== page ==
In a new development (and surprising plot twist!) there’s a frightfully high number of selfies and pictures I’ve taken of myself (in a vast array of mirrors, wherever I encounter them) on my phone. Suddenly, every third picture is a picture of me. Taken by me. Sometimes in a moment of put-together-ness, all dressed up and made up, but many, many times in a state of everyday-ness. A look at my gallery, scrolling backwards instead of forwards, has become a window into the many states of my being these past few weeks, and it occurred to me quite suddenly yesterday, that this ability to take many, many pictures of myself — candidly, unabashedly — is new.
I used to consider it excessively self-involved and (slightly pathetic, tbvh) when I’d see other indulge in this sort of constant selfie-taking. But of course, with time and when you’ve had a personal experience of it, everything takes on a different hue. Judgements drop, perceptions change. The unthinkable suddenly becomes so acceptable, it’s almost taken for granted. Enough of a lived/true experience of anything, can do that.
So even though 90% of these images never make their way out of my phone (this is like a super self-involved library for one — me) suddenly, this ability to take pictures to myself feels like it’s tied to the sort of awakening and turning over yet another new leaf that I have been experiencing these past weeks.
The pieces of the puzzle fell into place when I, after holding off on the impulse to shave my head for two weeks thinking it would pass (IT DIDN’T), landed up at the salon yesterday and found myself explaining the urge to my hairdresser:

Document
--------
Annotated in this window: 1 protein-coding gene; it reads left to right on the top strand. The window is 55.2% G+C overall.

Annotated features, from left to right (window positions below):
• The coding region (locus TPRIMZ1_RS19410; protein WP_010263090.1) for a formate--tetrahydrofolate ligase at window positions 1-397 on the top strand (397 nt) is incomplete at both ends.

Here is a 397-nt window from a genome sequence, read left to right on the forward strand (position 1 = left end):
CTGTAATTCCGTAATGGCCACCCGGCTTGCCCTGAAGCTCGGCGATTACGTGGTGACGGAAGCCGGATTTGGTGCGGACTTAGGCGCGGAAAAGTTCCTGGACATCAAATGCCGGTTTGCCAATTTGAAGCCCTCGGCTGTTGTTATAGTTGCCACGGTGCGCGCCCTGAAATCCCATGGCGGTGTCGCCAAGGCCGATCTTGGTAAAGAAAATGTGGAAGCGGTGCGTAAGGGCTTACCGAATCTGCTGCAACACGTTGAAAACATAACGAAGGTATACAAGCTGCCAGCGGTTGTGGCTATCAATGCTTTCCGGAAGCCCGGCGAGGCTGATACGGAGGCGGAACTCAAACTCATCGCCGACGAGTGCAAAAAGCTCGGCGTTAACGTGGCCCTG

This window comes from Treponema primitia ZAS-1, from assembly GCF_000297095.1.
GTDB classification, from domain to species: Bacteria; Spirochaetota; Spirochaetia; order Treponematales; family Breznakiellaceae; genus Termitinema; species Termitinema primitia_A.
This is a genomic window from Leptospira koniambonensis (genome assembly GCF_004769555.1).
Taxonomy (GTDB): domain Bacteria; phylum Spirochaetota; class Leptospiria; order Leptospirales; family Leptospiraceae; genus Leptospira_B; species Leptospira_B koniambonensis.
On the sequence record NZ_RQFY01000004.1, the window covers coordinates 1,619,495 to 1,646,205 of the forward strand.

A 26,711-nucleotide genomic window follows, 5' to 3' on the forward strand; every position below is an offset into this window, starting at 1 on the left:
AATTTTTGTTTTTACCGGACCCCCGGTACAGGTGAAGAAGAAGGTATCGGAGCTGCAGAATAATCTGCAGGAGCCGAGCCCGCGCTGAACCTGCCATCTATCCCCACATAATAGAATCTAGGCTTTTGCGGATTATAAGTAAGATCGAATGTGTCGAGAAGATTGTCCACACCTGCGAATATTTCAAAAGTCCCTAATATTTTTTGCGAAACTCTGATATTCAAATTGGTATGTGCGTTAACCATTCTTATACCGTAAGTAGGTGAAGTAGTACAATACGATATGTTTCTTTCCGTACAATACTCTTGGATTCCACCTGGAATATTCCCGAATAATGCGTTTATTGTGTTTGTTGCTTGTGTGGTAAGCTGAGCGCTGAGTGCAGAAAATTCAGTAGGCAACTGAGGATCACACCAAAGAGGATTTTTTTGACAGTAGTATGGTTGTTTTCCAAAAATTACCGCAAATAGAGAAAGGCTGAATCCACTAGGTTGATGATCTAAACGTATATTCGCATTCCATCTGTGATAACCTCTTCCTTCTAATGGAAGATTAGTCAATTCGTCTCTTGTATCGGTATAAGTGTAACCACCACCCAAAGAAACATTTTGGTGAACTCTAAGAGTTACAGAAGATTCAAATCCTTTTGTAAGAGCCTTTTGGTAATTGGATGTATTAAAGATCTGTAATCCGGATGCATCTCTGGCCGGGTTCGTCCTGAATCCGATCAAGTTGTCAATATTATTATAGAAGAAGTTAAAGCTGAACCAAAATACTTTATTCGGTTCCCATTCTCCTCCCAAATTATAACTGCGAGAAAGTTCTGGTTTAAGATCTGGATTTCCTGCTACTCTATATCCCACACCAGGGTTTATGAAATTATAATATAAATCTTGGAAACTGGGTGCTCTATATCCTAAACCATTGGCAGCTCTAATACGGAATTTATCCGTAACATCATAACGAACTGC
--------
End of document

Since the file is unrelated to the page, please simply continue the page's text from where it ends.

I’m just ready to show more of my face, I said. I’ve had enough of hiding behind a mop of hair lying down on my forehead.
Slowly, and mostly privately, a comfort has crept up on me quietly. But on realising this today, I scrolled through my blog too and surprise, surprise (not) there’s way more mirror pictures and selfies of myself on here these past few weeks, than ever before. And somehow, it all makes sense to me.
I didn’t end up shaving my head. Because my hairdresser very wisely said there are other ways to get the hair off my forehead.
Go very, very short, she said.
Like you have nothing to hide, she said.
So, I now have the shortest hair I’ve had in a very long time. And it felt strangely liberating and comfortable. I remember how exposed I felt the last time it was this short, when it happened by mistake and how I desperately waited for it to grow into a comfortable, familiar length.
I didn’t ever think a haircut could feel like naked, but then again, I never thought I’d take this many pictures of myself either. And that lopsided smirk is me thinking Okay, so I’m now somebody who, oblivious to the world around, takes pictures of myself in the front seat of a cab.
I surely didn’t see this coming.
I know I’m onto something. Something about seeing myself fully, and allowing myself to be seen. It’s possibly the next big step in knowing my true self. Because this is how I’ve turned the corner on every inflection point so far — suddenly, unexpectedly, overwhelmingly arriving at a realisation only when I connect the dots looking back. And so even if this is an essential part of the journey of getting comfortable in my own skin, of seeing all parts of myself — including the ones that have hitherto made me very uncomfortable — so I can own my full potency, I’ll take it.
One year ago: Talking about worries and problems, people